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OH Talks: Meet Erin for International Women's Day #InspireInclusion

At Ottoman Hands, we happen to be an all-women team from around the globe. Today and everyday, we’re dedicated to Inspiring Inclusion and envisioning a gender-equal world free of bias, stereotypes and discrimination. Join us as we engage with remarkable women from our community to hear their stories and experiences with inclusion firsthand.

Meet our friend, Erin, an IT Systems Technician for a heritage organisation, who spoke to us of her experiences as a trans neurodivergent woman.


Erin is wearing the Buttercup Gold Flower Pendant NecklaceLyra Pearl Beaded NecklaceGold Northern Star Stud EarringsAmalfi Orange Cocktail RingDemetra Braided Stacking Ring


1. What's does inclusion mean to you?

I think inclusion is really important when it comes to your sense of self, if people aren’t calling you by the correct name or referring to you as you are, that will just leave you feeling hurt and pain. Whereas when people include you, make you feel welcome and accept you it gives you a really warm feeling inside. 

Often in society we get a sense of pushback from our peers, from the media or the government, but we have to fight back for our inclusion.


2. What has been your experience with inclusion so far?

I felt very included when I first came out as a trans woman at work, and people just accepted me for who I was, there wasn’t any pushback which I think is the key. Often in society we get a sense of pushback from our peers, from the media or the government, but we have to fight back for our inclusion.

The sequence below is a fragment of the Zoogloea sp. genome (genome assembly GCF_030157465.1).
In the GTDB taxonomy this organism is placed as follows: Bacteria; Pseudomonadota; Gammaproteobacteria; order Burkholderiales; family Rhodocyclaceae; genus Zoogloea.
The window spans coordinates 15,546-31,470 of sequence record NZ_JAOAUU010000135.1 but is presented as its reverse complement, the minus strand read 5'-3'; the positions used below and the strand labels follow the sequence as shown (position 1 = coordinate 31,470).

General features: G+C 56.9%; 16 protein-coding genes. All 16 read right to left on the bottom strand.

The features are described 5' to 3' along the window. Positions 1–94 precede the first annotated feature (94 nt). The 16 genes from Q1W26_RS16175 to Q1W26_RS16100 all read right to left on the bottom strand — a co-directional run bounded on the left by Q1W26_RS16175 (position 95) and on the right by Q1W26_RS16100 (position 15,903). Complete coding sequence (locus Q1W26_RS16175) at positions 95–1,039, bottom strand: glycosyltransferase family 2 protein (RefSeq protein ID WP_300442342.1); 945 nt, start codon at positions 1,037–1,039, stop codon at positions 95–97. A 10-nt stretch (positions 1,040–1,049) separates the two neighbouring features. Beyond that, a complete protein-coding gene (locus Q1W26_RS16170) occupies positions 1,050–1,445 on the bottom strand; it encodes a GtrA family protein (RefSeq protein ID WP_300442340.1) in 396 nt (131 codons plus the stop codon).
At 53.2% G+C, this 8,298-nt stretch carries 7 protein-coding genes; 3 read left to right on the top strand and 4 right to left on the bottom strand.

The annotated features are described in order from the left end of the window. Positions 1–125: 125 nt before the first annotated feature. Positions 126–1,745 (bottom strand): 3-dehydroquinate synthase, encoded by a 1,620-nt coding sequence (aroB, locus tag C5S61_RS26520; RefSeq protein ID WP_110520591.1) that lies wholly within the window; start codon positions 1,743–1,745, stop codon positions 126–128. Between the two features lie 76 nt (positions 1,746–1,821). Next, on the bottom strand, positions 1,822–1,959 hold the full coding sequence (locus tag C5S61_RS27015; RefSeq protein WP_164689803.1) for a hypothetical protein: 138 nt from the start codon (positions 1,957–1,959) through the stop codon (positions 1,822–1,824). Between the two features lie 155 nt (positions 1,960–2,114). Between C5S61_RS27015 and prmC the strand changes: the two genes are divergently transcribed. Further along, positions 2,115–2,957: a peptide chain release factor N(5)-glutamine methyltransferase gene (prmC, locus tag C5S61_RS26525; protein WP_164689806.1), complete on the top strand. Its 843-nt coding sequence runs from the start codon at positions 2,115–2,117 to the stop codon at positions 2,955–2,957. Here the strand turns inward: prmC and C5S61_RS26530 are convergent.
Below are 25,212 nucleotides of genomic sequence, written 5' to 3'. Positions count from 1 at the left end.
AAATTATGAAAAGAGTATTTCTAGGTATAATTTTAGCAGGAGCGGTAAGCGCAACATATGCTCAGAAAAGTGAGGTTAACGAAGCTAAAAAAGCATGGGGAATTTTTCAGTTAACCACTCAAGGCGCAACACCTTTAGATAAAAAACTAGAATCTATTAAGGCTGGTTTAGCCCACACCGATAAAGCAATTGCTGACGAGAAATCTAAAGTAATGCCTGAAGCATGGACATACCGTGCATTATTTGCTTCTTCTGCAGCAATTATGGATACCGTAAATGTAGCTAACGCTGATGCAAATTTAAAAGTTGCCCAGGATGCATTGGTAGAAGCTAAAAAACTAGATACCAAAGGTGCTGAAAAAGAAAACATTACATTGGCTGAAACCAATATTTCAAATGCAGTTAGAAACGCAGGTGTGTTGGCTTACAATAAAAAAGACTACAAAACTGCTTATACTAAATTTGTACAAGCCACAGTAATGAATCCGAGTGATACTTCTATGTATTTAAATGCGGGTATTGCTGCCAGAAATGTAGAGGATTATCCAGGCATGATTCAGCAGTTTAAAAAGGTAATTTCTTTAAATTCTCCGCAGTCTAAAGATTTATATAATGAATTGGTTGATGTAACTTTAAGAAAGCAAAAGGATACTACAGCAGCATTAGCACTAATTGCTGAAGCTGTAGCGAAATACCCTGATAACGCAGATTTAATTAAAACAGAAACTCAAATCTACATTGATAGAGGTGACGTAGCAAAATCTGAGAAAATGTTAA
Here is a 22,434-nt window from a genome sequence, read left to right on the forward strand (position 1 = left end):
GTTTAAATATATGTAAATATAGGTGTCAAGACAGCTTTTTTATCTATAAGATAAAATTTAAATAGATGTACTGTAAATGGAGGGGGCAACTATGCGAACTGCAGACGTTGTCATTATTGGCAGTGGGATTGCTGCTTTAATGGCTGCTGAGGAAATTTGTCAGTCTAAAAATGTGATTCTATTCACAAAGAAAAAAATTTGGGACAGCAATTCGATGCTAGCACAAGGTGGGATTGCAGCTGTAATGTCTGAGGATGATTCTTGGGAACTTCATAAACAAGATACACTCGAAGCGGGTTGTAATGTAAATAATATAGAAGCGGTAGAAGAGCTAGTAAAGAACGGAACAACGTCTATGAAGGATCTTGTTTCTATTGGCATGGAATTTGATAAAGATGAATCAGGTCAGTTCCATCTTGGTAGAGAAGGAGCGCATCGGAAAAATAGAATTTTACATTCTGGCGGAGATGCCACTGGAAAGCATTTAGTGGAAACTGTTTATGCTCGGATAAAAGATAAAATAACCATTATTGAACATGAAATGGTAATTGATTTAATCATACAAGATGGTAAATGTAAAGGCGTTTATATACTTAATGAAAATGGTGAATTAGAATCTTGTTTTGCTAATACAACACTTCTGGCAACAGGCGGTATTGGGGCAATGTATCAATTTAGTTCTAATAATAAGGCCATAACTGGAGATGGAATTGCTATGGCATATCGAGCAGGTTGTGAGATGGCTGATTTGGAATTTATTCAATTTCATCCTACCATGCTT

I think when it comes to inclusion society as a whole is getting better, I was customer-facing a dad and his daughter at work, and the daughter referred to me incorrectly, but the dad made sure to correct her and educate her and explain to her that we exist, we are visible and we should be respected for who we are. I think that turned what could have been a very negative experience into a very positive one.

3. Did you feel represented when you were younger?

When I was younger, there wasn’t any trans representation in tv and media, and if there was it was seen as a joke really, it was used for laughs. Only recently, there have been major tv shows that show trans people positively.

Also, as an autistic person, when it comes to neurodivergent representation on the media, the characters were either a savant person, like a Sherlock Holmes or a Sheldon Cooper type where you know everything but have no social skills, or either seen as a child, and there’s no kind of in between.

In reality we are just people just like you, all we want to do is live our life and have fun, but there are extra barriers put in the way for us.

4. What would you like to see brands do more when it comes to inclusion?

I think representation is important. Sizing and shape is important. Often fashion has this cookie-cutter approach almost, without accepting people are different, with different sizes, shapes and without an ideal hourglass figure. 

Fashion and jewellery is how we express ourselves and how we get our personality across to people that don't know us. If you feel good and comfortable with what you're wearing then that confidence will also show to others.


This International Women's Day, we are proud to be supporting Brighton Women’s Centre. 
10% of every order on 8th March 2024 will be donated to BWC, who have been supporting self-identifying women in Sussex for over 45 years. 
Find out more about their work at

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